The Natural Sculptural Properties of Crochet

My favorite quality about crochet is it’s innate sculptural capacity. Unlike hand knitting which requires two needles, crochet involves one hook that creates stitches by pulling loops through loops. Essentially, all that’s needed is one stick, yarn and two hands.

Here’s an action shot:

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And here’s the first thing I ever crocheted:

Creature-skull

Quite recently, I was involved in a project focused on the topic of muscle memory and it’s further iteration into abreaction. Although we tend not to notice, muscle memory is constantly utilized in creating textile art. Our craft is driven by the ability of our muscles to repeat learned skills, so we can create while our minds wander. Textiles, like muscles, have the ability to expand, contract and hold memories. There is really almost nothing as familiar as a favorite worn t-shirt, a child’s stuffed animal or an heirloom quilt.

Abreaction – which is the extraction of memory stored within a muscle, resurfaced through kinetics and physical movement, of which the individual was previously unaware – is rarely something we face head on. Whether intended or not, abreaction travels through our DNA, through our muscle memories and out through our craft, our art and our creative dance of life.

Jess Rees, Hannah Schultz and I were commissioned to create a window installation that physically represented muscle memory and abreaction so those viewing the rest of the exhibition full of paintings, photographs, graphic art and music could more clearly understand this complex topic. First we created a blank tapestry loom of a canvas, then we built our memories into it.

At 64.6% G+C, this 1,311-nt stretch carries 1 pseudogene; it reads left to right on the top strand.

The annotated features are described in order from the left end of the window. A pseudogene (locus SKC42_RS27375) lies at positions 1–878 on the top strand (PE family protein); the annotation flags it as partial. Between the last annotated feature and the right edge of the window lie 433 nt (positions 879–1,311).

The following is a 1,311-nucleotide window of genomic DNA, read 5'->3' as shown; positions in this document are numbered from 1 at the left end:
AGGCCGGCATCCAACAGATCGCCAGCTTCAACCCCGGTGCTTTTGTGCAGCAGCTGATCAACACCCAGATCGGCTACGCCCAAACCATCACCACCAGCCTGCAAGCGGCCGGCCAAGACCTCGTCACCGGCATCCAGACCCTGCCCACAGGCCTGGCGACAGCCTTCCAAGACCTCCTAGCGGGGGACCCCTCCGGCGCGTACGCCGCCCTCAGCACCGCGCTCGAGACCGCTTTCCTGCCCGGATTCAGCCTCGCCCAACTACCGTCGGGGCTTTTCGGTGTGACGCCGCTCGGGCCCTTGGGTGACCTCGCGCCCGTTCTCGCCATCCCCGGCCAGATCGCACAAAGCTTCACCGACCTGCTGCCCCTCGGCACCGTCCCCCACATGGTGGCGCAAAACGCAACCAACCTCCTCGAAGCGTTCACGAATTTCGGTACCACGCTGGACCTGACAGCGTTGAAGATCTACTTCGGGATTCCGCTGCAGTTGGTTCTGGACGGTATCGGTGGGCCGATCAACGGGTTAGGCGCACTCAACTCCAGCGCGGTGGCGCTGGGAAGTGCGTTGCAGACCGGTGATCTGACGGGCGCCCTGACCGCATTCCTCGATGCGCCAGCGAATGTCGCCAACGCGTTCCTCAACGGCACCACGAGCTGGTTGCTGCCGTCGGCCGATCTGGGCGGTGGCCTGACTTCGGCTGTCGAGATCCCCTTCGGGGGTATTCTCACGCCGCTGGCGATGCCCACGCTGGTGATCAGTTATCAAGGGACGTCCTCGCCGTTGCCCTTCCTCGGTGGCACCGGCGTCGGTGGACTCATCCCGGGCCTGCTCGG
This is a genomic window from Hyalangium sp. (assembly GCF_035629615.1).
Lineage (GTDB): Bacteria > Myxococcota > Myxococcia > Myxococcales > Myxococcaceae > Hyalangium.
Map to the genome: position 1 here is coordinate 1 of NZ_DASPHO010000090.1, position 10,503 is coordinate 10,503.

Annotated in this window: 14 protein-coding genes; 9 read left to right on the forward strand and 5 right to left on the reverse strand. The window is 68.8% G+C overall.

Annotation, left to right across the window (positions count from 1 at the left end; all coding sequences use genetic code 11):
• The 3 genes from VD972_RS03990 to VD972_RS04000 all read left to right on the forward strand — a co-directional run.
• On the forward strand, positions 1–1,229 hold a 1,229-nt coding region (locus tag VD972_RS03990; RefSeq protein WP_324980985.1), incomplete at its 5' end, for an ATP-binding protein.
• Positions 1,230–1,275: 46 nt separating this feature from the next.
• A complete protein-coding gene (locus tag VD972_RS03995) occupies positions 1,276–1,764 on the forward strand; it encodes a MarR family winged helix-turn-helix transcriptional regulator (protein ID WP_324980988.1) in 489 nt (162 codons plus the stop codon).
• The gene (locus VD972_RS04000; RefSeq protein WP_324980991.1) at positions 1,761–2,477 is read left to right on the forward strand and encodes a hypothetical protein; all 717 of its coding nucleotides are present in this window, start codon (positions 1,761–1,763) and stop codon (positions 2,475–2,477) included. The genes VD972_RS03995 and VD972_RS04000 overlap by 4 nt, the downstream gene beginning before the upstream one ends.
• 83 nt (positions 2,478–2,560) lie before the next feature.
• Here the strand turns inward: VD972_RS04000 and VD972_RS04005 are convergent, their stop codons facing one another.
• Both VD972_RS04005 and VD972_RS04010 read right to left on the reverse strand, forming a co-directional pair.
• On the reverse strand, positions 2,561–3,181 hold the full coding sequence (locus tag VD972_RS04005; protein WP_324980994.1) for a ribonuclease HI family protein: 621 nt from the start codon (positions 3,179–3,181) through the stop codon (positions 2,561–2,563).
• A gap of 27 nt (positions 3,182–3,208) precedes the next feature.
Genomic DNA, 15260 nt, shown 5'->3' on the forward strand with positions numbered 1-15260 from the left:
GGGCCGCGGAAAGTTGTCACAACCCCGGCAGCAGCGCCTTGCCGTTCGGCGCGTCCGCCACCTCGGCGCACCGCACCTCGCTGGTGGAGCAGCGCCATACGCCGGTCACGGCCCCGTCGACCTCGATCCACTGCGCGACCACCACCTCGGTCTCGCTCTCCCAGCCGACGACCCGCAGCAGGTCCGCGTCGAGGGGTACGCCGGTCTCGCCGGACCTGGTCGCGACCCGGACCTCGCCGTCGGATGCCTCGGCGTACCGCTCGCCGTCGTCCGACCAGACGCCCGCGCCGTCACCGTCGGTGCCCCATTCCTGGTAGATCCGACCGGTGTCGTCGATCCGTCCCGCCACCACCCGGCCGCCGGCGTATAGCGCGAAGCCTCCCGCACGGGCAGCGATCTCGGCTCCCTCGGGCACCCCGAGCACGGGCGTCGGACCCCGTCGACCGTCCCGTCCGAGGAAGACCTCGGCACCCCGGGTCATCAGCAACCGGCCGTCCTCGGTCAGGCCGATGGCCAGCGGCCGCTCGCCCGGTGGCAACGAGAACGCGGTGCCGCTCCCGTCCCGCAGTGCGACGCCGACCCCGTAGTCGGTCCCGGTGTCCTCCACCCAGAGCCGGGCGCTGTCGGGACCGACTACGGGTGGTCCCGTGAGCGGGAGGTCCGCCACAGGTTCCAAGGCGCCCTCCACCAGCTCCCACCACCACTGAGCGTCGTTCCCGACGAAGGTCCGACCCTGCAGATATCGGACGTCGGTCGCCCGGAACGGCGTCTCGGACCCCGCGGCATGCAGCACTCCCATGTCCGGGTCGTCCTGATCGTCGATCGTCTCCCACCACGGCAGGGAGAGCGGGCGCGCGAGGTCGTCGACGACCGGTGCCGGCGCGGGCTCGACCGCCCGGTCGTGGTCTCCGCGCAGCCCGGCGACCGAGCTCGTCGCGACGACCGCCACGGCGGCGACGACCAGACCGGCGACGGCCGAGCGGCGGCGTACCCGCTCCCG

I only used crochet, and these are the abreactions that formed over two weeks of sporadic 2-5 hour meditative sessions:

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The outcome reflects my internal memories which surfaced during my process. I can’t explain exactly what memories surfaced during my process, but I can say that I subconsciously started creating nests and couldn’t stop.

Jess Rees and I will be continuing this project over the course of one year under our collaborative team, Hunter and Rees. I look forward to my muscles working through my memories and what will surface through the muscle fibers.

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Thanks so much to the incredibly creative curator Caroline Partiaman and her exhibition designer, Isabella Bruno for inviting us to explore this concept with them!

About Lynn Hunter

Lynn Hunter has been working in textiles and instructing at the Textile Arts Center since she returned to NYC after a long stint exploring Europe & Asia in 2013. Outside of TAC, Lynn splits her time between creatively directing at Heirloom, an antique rug company and exploring her erotic rope project Tight Rope.

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